Sunday on NPR's Weekend All Things Considered: Filip Bondy, author of The Pine Tar Game: The Kansas City Royals, the New York Yankees, and Baseball's Most Absurd and Entertaining Controversy (Scribner, $25, 9781476777177).

On Stage: Citizen; I Want My Hat Back

Previews begin this weekend at the Fountain Theatre in Los Angeles for the stage adaptation of Claudia Rankine's award-winning poetry collection Citizen: An American Lyric. The play opens August 1 and will run through October 14. On its blog, Graywolf Press, which published Citizen, featured an interview with Stephen Sachs, playwright and Fountain co-artistic director, about the process of adapting a book for the stage.

"What makes the book--and the theatre piece--unique is that they expose and illuminate the small, sometimes unintended, and unconscious acts of everyday racism," Sachs said. "Subtle, insidious, soul-crushing. Acts that blur by so fast, we don't notice them. The little murders we commit every day, sometimes without even knowing it. Micro-aggressions between friends and co-workers, at the market, in the office, on the subway. What we say, how we think, what we do. White privilege has been so deeply systemic in this country for so long that many stop seeing it and don't even think about it. The book and the play make you see it, feel it, and think about it. And isn't that what art is supposed to do?"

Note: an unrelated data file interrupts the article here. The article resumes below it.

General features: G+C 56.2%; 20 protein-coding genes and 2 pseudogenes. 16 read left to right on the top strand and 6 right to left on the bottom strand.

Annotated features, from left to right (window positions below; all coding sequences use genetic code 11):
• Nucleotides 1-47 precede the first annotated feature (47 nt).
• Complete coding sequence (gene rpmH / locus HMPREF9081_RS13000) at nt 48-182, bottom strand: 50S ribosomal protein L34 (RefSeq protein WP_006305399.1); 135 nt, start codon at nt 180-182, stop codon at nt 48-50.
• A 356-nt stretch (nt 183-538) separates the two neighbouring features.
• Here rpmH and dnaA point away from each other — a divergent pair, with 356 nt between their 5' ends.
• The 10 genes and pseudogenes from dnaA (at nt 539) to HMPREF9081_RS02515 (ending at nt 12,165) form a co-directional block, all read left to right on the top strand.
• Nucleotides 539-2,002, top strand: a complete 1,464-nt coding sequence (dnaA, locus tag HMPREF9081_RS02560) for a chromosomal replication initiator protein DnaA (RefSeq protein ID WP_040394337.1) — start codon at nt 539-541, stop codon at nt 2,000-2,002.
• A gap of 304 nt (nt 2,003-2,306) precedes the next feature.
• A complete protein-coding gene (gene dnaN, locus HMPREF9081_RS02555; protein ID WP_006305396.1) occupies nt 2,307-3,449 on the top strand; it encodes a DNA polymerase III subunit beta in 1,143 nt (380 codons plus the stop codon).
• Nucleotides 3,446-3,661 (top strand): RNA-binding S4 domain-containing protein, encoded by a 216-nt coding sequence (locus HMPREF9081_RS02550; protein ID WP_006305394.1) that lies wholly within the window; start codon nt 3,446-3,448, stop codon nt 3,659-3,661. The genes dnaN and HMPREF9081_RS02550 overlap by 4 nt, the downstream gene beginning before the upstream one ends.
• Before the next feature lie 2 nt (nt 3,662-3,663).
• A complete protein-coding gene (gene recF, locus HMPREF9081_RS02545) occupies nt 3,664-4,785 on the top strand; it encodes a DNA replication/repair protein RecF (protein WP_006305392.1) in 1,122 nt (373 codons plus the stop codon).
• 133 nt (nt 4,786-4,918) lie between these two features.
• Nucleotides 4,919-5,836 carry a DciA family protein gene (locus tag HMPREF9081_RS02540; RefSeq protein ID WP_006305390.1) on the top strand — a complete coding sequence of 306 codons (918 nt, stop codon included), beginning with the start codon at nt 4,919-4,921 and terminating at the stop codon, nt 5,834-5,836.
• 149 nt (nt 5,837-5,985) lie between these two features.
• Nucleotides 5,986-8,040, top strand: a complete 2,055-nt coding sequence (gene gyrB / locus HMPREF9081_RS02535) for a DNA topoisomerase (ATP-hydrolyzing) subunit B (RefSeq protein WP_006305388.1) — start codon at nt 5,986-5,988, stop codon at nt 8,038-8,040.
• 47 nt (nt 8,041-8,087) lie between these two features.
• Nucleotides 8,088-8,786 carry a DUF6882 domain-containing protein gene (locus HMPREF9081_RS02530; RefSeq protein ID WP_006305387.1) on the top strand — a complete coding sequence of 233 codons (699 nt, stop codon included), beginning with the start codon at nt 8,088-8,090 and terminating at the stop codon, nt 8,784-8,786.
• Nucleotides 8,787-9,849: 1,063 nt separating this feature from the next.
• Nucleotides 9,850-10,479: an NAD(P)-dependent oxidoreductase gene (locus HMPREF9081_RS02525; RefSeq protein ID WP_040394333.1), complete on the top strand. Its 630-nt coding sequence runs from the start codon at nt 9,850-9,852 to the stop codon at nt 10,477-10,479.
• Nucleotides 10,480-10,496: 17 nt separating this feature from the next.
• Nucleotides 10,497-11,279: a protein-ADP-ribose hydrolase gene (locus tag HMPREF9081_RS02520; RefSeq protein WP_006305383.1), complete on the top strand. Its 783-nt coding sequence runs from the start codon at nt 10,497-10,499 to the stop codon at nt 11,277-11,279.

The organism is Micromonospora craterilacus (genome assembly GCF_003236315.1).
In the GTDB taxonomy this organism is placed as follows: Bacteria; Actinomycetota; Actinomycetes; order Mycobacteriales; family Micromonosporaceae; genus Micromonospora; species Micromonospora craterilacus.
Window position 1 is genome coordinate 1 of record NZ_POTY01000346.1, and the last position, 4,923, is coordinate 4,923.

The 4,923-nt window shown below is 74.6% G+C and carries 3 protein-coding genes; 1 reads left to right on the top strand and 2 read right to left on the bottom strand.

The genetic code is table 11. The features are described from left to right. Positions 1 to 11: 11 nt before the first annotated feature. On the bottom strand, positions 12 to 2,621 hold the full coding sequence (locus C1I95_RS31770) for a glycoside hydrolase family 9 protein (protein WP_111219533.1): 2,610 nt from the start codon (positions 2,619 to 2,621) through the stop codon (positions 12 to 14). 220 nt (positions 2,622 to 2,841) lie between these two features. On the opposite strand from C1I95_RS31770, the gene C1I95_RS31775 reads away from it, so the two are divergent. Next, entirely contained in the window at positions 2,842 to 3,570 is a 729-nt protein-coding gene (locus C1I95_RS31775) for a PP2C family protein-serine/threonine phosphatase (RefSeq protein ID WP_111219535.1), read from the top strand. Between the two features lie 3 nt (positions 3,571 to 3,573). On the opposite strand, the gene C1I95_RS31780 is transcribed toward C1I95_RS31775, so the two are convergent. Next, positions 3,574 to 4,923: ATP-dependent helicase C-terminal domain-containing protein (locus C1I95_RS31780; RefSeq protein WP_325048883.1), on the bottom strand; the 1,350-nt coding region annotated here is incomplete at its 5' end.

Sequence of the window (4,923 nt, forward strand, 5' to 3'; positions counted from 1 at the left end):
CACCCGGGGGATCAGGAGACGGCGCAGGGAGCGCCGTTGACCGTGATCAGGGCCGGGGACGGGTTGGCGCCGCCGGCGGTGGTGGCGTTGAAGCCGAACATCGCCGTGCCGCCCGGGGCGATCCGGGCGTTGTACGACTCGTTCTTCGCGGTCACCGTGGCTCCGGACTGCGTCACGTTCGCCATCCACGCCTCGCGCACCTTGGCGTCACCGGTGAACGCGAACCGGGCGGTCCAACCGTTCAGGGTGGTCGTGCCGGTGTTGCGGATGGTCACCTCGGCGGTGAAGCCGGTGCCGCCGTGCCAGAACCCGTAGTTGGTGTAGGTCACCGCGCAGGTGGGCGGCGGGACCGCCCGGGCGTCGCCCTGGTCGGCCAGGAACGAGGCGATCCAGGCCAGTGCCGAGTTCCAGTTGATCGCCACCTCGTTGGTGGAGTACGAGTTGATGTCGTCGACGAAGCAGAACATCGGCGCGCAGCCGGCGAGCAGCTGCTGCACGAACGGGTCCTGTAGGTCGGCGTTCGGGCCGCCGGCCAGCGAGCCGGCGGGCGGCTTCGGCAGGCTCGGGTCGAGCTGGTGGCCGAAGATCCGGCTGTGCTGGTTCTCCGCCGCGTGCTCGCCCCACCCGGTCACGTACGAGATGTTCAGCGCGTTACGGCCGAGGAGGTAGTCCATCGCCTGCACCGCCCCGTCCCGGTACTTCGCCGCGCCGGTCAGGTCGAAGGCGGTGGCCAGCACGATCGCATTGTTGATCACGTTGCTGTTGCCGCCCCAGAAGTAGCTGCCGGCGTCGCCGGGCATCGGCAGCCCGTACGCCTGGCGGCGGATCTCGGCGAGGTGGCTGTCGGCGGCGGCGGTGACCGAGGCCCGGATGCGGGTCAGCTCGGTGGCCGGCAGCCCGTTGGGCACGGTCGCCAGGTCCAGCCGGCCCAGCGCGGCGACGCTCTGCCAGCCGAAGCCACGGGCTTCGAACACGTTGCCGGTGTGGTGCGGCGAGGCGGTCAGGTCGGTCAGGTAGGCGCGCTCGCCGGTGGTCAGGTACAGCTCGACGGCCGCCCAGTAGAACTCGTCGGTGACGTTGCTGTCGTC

Sachs observed that his stage adaptation of Citizen "is not a play. So, what is it? Like Claudia Rankine's book, it's a collage of colliding events, fragments, vignettes, and streams of consciousness that blend poetry, prose, movement, sound, music, and video images. An ensemble of six actors. Each is both a single citizen, and all citizens, interweaving. No conventional linear story, yet a powerful emotional arc. Fast-moving. Stylized. Theatre at the speed of thought."